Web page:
Eliminating tariff barriers has been one of the principal strategies to meet the economic and political goals of Free Trade Agreements (FTAs). Since the late 1990s,the contribution of FTAs to reducing trade barriers has exceeded expectations due to the proliferation of such agreements. However, doubts have emerged regarding this contribution, since parties to FTAs often opt not to make use of the preferential tariffs of FTAs, resulting in a significant difference in the utilization rates between FTAs, countries, and industries. Previous studies have explained these differences by pointing to the regulatory or administrative burdens imposed by the Rules of Origin (RoOs). However, studies of the influences of RoOs on the use of FTAs are limited both in scope and methods used, and have rarely been conducted from an administrative perspective. The purpose of this research is to redress this gap and further explain the effects of RoOs on FTAs focusing on the administrative procedures of RoOs. By doing so, it aims to help customs administrations facilitate trade and rationalize FTA compliance management procedures. This is of particular importance in terms of providing the knowledge necessary for regulators to understand the administrative policy impact on FTA usage. This study has focused on Korea as a case study, by examining firms eligible to use FTAs. The causal relationship between RoOs and firms’ use of FTAs was investigated for the 295 firms that responded to a comprehensive survey. Three hypotheses on the relationship have been assessed; First, the influence of the restrictiveness of RoOs on firms’ use of FTAs; second, the influence of the complexity of RoOs on firms’ use of FTAs, and; third, the influence of the uncertainty of RoOs on firms’ use of FTAs. The results indicate that these three variables of RoOs have a statistically significant relationship with firms’ FTA usage. Four major observations emerge from this study. First, to mitigate the restrictiveness of RoOs, the study identifies a need to rationalize the way in which firms may satisfy the rules relating to inputs. Second, this study highlights the regressive nature of RoOs and the undue regulatory compliance burden placed on smaller firms. Third, the study suggests that information assistance for firms will result in longer-term voluntary compliance with RoOs. Finally, the research suggests the need to improve administrative procedures in order to increase the certainty of RoOs in relation to information exchanged among firms. The research highlights the importance of sharing benefits among firms under FTAs, with the key role of regulators being to make FTAs genuinely beneficial for a country. Equally, it points to the need to avoid trade deflection and to address the potential for duty avoidance. In doing so, the research emphasizes that administrative reform is no less important than statutory reform in achieving the economic and political goals of FTAs.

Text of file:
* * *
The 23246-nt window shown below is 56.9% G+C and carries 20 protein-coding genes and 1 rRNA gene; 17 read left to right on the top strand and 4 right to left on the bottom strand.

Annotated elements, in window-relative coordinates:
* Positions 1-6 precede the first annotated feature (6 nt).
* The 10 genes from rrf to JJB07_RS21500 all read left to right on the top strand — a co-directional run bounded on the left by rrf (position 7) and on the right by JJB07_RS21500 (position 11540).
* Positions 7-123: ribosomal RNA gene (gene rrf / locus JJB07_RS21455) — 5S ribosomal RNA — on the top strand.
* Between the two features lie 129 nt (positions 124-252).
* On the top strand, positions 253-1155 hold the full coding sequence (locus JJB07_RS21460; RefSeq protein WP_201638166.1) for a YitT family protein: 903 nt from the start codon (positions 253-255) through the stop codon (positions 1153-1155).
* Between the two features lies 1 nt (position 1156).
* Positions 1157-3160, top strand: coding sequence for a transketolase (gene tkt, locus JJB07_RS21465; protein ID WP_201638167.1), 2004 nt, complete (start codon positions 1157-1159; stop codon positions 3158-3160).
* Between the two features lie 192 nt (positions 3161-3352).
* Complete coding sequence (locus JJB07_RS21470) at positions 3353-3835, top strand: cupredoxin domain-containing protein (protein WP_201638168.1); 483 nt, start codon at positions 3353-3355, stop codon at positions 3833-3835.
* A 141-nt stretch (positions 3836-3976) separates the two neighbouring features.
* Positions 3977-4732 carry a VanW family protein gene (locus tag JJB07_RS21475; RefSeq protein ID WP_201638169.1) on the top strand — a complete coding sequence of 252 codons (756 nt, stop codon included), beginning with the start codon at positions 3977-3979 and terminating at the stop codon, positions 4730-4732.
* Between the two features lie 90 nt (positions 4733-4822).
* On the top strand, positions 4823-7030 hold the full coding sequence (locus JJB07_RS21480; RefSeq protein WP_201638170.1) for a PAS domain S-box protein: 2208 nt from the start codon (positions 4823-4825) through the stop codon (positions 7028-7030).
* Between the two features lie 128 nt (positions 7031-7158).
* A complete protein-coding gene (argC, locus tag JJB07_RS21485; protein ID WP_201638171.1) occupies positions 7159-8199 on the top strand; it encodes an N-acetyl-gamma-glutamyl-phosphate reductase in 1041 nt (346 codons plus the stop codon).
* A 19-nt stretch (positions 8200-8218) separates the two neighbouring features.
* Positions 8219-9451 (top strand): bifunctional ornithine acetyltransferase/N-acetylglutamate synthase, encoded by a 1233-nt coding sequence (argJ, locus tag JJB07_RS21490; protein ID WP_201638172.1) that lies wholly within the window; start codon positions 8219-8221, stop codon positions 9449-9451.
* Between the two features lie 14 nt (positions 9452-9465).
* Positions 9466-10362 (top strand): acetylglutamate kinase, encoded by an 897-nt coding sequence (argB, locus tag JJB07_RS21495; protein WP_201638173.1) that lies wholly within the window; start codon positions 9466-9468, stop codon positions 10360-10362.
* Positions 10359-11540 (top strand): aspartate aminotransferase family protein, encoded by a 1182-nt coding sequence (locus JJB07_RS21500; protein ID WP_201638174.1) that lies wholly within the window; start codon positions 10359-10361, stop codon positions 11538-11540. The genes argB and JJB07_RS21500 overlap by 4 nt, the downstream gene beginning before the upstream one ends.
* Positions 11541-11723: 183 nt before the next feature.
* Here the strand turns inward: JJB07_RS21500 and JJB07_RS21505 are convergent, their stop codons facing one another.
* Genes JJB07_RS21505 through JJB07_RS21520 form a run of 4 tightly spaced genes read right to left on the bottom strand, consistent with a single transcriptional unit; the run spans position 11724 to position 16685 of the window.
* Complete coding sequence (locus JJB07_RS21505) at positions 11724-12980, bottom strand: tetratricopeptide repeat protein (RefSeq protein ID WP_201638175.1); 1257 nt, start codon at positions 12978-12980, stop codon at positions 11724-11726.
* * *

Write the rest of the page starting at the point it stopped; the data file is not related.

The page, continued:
|Date of Award||2015|
|Supervisor||David Widdowson (Supervisor) & Chris Aulich (Supervisor)|